The Good Stuff

Today I’ve been thinking about the small things that I can do to make the world a better place. Well, at any rate, small things that I can do to not make things worse.

Like buying things that are made by people who are paid a fair wage. I’ve been careful about where my clothes and other products come from for a few years now (I’ve written about it here and here), and it’s a practice that I find myself constantly wrestling with and consistently recommitting to. And this semester, I’m taking a class on globalization and empire, and thinking a lot about how our greedy use of the world’s resources—including human labor—is a form of imperialism that is, perhaps, even more insidious than political and military empire because how does one fight the faceless oppression of economic forces?

I’ve done a pretty good job with clothphoto-19es, and a reasonable job with things like chocolate (which I don’t eat regularly anyway). But I’m trying to learn how to shift my eating habits to be more just. I keep thinking about this quote from Ratatouille. In the movie, Remy the rat is talking about eating fine foods, and I support that too, but I’ve been thinking about the good stuff as the stuff that’s good for the world too. Lately I’ve been learning about the benefits of grass-fed (versus grain-fed) beef. There are a lot of environmental and animal-rights and health related reasons for grass-fed beef, but I’m slow to be convinced by those things. But the problem with grain-fed beef that really gets to my heart is that our demand for beef is high enough that it’s causing famine in other countries as we import their grain to feed our cattle. So, people are going hungry so that I can eat beef. It’s a problem for me. I love beef. But grass-fed beef is expensive to buy at the store. I’m hoping that I can find better prices at a nearby (reportedly impressive) farmer’s market, but I think overall it means that beef is not what’s for dinner very often anymore.

Which is bad enough, but I really don’t eat a ton of beef at home anyway. I do, however, adore a good hamburger at restaurants. It’s maybe my favorite thing. Well, one of my favorite things, and almost certainly my favorite way to treat myself. But if grass-fed beef is hard to find in grocery stores, I think it’s even harder to find at restaurants.  Enter: Farm Burger. This restaurant uses 100% grass-fed beef, locally sourced meats and seasonal vegetables. You can get a plain burger for under $7, and you can add veggies and bacon and such for just a little more. Basically, it comes out to about the same as what I’m willing to pay for a good burger anywhere, except that this burger helps local farmers and doesn’t steal food out of the mouths of impoverished people in other countries. And it’s delicious. I went there for the first time today with my friend Molly, and I had a burger with—you guessed it—bacon, cheddar, and barbecue sauce, and a side of sweet potato fries, which means, as I’ve explained before, this place gets a gold star. So, to recap, I’ve found a fantastic burger joint that is doing it right, both in terms of satisfying my appetite and my conscience. Well done, Farm Burger. I applaud you. And I can tell that we are going to be great friends. In fact, I just liked you on Facebook.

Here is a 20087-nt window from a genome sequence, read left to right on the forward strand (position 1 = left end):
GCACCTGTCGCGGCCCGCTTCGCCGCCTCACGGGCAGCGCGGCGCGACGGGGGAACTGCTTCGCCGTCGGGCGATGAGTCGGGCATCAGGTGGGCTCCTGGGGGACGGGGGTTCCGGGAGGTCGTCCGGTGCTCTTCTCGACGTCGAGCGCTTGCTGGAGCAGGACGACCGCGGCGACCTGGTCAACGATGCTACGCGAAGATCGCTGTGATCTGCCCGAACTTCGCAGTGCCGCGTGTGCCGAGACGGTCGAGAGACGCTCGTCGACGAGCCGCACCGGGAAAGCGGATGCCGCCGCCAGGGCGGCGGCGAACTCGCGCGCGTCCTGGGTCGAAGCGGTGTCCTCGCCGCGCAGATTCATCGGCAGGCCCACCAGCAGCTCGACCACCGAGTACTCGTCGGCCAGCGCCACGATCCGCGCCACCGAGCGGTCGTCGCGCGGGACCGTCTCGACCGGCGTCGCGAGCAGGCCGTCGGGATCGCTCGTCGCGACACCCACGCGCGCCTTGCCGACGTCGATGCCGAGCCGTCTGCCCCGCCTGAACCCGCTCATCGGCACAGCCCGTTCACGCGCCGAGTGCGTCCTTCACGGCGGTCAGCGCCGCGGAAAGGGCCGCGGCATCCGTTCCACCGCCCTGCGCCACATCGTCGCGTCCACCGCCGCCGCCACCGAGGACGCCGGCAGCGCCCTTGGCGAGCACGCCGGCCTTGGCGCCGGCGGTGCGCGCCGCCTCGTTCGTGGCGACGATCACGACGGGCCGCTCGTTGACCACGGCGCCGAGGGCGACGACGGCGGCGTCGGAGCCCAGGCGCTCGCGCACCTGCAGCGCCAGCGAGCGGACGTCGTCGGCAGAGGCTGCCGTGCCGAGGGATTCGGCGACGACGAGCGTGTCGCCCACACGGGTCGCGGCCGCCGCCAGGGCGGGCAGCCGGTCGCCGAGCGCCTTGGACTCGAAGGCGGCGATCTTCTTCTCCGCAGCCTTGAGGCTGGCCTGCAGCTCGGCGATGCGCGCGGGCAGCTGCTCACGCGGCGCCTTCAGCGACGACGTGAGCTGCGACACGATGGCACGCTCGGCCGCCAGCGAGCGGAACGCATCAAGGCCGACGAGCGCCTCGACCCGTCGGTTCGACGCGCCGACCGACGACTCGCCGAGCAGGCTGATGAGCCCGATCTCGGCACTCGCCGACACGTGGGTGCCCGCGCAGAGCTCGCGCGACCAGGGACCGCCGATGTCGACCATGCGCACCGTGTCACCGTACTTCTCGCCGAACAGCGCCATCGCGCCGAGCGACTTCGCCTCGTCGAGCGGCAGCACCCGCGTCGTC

In the big picture, these little things, these little acts of resistance as I’ve called them before, probably aren’t worth much. I don’t know how to end oppression and injustice. I know that I’m so deeply caught up in this system of oppression that I can’t really extract myself from it, not totally. But I think it’s worth it to do what I can, to remember that my purchasing habits have a direct and tangible impact on the lives of others even if I don’t see it, to know that every dollar I spend casts a vote for the kind of world I want to live in. And I’m voting for a world that’s better than the one we’ve got now.

[ps—that fabulous Ratatouille image comes from this blog.]


2 thoughts on “The Good Stuff

  1. Love this post – inspiring, convicting, enlightening, wonderful. “…how does one fight the faceless oppression of economic forces?” With well written words of awareness like this from people like you to encourage us. Thank you.

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